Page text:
Ultimately, and on June 6, 1950, Mr. Justice Koch signed a short form order which was received from him (according to the stamp on its face) by the Clerk of Special Term, Part III on June 7, 1950. The short form order had attached to it the numbered papers submitted originally on the motion, the numbers of which appeared on the short form order and also, a stamped legend 'Memorandum Only'. The affidavits submitted subsequent to the submission of the motion and prior to the date of the short form order, were neither numbered, referred to in, nor attached to the short form order. The typed portion of the short form order reads: 'This is a motion to drop party claiming to be director of interpleaded banks, and to strike out appearance by him for said banks. The party whose appearance is questioned obtained his authority from the regime now in control of China. This regime has not been recognized by the United States as the Government of China; therefore, that regime and those claiming to be authorized by it are without capacity to sue in this court. Russian Socialist Federated Soviet Republic v. Cibrario, 235 N.Y. 255, 139 N.E. 259. Motion is granted. Settle order.'

 On June 10, 1950, four days after the short form order was signed by Mr. Justice Koch, Wolf, P. R. & W., on behalf of defendants Directorate General of Postal Remittances & Savings Bank, Chinese Postal Remittances & Savings Bank and Su Yu Nung, Director General of Postos, had the cause removed from the Supreme Court, New York County, to this court where it received Clerk's Number Civil 58-346. Simultaneously, the same firm of attorneys, but representing the defendant H. C. Doong (see marginal notes 3 and 6, supra), also had the case removed from the Supreme Court, New York County, to this Court, where the matter received Clerk's Number Civil 58-345. Thus, we now have pending in this district two causes, severally filed, emanating from one proceeding in the state court. *fn7"

 On June 15th Wolf, P. R. & W. obtained from one of the judges of this court an ex parte order, extending the time of the defendants Directorate General of Postal Remittances & Savings Bank, Chinese Postal Remittances & Savings Bank, Su Yu Nung, H. C. Doong, K. C. Tseng, Y. F. Loh, Fu Hsu-Ken and Y. W. Chan to answer or move with respect to the complaint until such time as would be fixed in an order to be entered on a motion returnable June 27, 1950 for an extension of time to plead. *fn8"

 On June 16th Wolf, P. R. & W. filed an affidavit in the New York Supreme Court, New York County, contesting that court's authority, in view of the removal of the cause to this court, to further act in the matter.

 On June 21, 1950 the same firm of Wolf, P. R. & W. filed in both pending matters in this court their notice of appearance as attorneys for Wen Hseuh Hung and Pan Shao Chung, individually and on behalf of all insurance policy holders similarly situated, Chen Wen Piao, individually and on behalf of all passbook savings depositors similarly situated and W. F. Wenli, individually and on behalf of all wartime savings certificate holders similarly situated, said defendants allegedly being described in the complaint as the fictitious 'John Doe and Richard Roe'.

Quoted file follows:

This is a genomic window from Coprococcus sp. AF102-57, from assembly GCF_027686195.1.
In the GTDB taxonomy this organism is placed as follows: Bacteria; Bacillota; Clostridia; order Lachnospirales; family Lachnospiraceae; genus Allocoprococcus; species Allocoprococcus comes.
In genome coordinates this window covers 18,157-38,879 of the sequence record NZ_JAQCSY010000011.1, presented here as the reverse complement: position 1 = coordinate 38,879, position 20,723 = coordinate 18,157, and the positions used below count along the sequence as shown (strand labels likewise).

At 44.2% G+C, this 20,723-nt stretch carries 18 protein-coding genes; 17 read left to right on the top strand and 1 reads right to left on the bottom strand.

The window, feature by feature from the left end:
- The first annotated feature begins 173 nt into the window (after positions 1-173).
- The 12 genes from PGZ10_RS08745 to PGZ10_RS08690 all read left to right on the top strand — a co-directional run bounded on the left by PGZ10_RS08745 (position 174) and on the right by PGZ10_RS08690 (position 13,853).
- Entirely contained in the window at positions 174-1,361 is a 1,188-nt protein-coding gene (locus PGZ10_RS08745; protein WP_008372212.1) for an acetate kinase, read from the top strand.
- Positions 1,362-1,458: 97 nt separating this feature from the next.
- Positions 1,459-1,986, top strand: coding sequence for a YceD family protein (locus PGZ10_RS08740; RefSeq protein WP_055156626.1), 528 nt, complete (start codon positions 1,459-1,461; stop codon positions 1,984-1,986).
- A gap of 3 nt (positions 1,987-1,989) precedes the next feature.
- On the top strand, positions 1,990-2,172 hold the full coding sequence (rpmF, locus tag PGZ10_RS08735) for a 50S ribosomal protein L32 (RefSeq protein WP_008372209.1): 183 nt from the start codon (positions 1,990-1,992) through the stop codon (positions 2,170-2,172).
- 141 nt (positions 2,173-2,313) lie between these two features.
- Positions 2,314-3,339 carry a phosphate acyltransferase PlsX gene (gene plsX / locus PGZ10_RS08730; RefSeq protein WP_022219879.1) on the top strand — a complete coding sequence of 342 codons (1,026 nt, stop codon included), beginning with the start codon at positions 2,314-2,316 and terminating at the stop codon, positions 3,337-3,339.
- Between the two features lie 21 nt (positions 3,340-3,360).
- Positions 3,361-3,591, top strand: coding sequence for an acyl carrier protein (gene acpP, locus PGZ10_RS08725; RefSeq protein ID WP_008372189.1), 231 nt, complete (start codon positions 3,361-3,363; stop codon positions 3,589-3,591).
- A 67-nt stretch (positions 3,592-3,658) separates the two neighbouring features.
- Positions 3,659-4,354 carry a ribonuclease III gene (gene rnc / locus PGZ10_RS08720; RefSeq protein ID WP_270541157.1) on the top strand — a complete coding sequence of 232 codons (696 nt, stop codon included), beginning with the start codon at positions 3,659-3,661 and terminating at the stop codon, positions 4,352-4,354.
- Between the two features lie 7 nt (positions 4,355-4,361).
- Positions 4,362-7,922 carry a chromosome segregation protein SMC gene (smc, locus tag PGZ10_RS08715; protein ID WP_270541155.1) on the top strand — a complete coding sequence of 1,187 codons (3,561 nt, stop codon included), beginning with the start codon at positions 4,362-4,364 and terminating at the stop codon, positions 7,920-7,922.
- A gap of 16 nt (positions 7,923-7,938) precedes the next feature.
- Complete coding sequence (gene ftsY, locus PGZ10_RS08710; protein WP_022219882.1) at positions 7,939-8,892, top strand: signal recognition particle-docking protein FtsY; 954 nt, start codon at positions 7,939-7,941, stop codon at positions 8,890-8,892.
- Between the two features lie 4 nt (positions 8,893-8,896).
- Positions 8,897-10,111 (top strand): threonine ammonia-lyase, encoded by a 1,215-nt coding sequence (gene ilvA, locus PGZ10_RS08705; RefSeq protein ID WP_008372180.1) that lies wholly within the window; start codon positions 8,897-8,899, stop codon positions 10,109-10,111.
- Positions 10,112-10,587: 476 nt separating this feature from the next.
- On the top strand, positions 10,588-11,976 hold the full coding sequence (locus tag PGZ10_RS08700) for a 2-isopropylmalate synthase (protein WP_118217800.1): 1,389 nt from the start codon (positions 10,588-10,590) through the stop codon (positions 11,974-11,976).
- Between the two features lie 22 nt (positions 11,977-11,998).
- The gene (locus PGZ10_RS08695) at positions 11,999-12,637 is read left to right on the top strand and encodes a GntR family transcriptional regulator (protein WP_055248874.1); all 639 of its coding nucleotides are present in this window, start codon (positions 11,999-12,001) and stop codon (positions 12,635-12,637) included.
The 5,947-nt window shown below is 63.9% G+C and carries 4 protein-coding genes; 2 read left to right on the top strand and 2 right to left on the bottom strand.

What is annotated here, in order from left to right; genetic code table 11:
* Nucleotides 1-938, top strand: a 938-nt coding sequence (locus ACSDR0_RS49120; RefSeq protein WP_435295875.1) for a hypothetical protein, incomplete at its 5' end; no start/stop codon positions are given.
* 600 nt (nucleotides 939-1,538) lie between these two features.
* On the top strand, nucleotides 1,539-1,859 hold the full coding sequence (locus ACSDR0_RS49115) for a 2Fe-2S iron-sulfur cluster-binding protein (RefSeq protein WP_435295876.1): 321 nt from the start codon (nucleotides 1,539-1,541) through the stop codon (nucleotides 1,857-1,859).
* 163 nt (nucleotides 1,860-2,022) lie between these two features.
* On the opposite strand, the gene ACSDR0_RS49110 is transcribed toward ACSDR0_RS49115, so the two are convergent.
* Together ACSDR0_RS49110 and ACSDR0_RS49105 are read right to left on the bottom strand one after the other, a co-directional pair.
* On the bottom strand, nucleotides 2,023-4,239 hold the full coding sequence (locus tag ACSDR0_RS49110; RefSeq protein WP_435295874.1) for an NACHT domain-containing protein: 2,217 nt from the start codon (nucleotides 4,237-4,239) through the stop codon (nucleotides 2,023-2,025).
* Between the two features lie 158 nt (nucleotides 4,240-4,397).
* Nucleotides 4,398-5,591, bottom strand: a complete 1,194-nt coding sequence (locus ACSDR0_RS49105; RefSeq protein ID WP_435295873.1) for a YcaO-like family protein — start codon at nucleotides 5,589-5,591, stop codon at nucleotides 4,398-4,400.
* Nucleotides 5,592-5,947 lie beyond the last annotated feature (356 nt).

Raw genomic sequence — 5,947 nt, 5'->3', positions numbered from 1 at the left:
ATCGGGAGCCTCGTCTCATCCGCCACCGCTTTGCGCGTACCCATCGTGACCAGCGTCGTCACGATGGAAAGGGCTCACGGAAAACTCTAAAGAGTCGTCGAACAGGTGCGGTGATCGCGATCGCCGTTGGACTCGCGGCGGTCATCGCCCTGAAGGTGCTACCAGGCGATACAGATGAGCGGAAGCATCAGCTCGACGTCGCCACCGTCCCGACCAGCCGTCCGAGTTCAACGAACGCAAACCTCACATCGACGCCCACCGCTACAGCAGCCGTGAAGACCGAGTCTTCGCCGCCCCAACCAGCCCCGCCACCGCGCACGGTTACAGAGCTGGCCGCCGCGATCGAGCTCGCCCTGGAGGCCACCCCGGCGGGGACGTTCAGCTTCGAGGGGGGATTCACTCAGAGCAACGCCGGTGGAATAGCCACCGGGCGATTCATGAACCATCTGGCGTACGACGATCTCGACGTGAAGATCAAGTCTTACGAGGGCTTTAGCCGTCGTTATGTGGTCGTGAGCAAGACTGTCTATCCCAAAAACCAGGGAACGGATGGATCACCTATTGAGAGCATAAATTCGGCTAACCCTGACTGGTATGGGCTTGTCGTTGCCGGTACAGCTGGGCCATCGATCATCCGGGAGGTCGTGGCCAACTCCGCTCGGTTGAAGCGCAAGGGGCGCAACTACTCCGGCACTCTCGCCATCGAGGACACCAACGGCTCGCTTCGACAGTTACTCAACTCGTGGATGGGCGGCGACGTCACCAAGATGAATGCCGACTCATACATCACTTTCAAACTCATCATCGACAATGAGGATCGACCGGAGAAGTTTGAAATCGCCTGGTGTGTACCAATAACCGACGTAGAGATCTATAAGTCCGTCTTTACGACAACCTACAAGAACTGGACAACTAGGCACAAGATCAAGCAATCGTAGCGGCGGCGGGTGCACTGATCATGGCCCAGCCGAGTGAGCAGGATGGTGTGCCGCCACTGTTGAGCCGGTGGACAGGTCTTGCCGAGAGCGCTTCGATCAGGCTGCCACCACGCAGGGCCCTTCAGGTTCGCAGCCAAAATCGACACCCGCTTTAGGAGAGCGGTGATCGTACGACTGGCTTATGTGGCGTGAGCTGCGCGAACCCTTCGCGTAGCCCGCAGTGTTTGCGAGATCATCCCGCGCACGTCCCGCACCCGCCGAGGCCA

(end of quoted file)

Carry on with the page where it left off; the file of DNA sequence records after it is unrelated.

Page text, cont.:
On June 22, 1950 Mr. Justice Koch signed a long form order in the New York Supreme Court providing that Su Yu Nung, 'Director General of Postos' be dropped as a party defendant and that the notices of appearance of Wolf, P. R. & W. as attorneys for the defendants Directorate General of Postal Remittances & Savings Bank, Chinese Postal Remittances & Savings Bank and Su Yu Nung 'Director General of Postos' be stricken. This long form order recited the papers referred to in the short form order and also the affidavits submitted while the motion was pending before Mr. Justice Koch which, as above indicated, were neither numbered nor referred to in the short form order of June 6, 1950. It was not until June 22, 1950 that all of the papers were filed in the New York County Clerk's office. From that order of June 22, 1950 Wolf, P. R. & W. filed a notice of appeal to the Appellate Division, First Department, on July 21, 1950.

 After the removal of the cause to this court, certain motions were made by the parties, in both suits now here pending, which are the basis of the instant determination. Wolf, P. R. & W. moved in one motion for threefold relief: (a) for a hearing under Rule 43(e), Fed.Rules Civ.Proc. 28 U.S.C.A.; (b) for extension of time to plead (see Note 8 supra); and (c) to strike the appearances of Burke & B. on behalf of the defendants H. C. Doong, K. C. Tseng, Y. F. Loh, Fu Hsu-Ken and Y. W. Chan (see Note 8 supra). Wolf, P. R. & W. also moved by a companion motion, to amend the title of the proceedings by substituting Wen Hseuh Hung, Pan Shao Chung, Chen Wen Piao and W. F. Wenli as the true names of 'John Doe and Richard Roe'. Nordlinger, R. & B. and Burke & B., in addition to opposing the aforesaid motions of Wolf, P. R. & W. have jointly moved by way of cross motions, for relief as follows: first, for an order remanding the causes to the New York State Supreme Court, New York County; second, for an ...


Buy This Entire Record For $7.95

Download the entire decision to receive the complete text, official citation,
docket number, dissents and concurrences, and footnotes for this case.

Learn more about what you receive with purchase of this case.